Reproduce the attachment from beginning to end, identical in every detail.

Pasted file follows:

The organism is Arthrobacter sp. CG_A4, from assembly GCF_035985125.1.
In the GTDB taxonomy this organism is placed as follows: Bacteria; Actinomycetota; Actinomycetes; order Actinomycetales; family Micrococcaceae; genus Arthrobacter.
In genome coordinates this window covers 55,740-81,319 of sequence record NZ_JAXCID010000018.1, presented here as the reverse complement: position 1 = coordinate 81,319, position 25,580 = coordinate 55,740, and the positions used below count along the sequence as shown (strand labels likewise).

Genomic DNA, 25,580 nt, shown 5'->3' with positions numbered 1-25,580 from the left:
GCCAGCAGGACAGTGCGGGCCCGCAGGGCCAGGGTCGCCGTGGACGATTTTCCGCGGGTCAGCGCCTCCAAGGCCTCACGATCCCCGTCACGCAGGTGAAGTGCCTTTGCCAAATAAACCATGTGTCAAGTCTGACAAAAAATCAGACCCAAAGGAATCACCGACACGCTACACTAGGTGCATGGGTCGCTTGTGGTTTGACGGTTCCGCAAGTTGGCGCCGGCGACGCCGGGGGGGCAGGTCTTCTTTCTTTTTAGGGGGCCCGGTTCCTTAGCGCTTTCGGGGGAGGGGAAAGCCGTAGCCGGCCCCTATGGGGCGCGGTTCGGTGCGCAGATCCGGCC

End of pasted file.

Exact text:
The organism is Arthrobacter sp. CG_A4, from assembly GCF_035985125.1.
In the GTDB taxonomy this organism is placed as follows: Bacteria; Actinomycetota; Actinomycetes; order Actinomycetales; family Micrococcaceae; genus Arthrobacter.
In genome coordinates this window covers 55,740-81,319 of sequence record NZ_JAXCID010000018.1, presented here as the reverse complement: position 1 = coordinate 81,319, position 25,580 = coordinate 55,740, and the positions used below count along the sequence as shown (strand labels likewise).

Genomic DNA, 25,580 nt, shown 5'->3' with positions numbered 1-25,580 from the left:
GCCAGCAGGACAGTGCGGGCCCGCAGGGCCAGGGTCGCCGTGGACGATTTTCCGCGGGTCAGCGCCTCCAAGGCCTCACGATCCCCGTCACGCAGGTGAAGTGCCTTTGCCAAATAAACCATGTGTCAAGTCTGACAAAAAATCAGACCCAAAGGAATCACCGACACGCTACACTAGGTGCATGGGTCGCTTGTGGTTTGACGGTTCCGCAAGTTGGCGCCGGCGACGCCGGGGGGGCAGGTCTTCTTTCTTTTTAGGGGGCCCGGTTCCTTAGCGCTTTCGGGGGAGGGGAAAGCCGTAGCCGGCCCCTATGGGGCGCGGTTCGGTGCGCAGATCCGGCC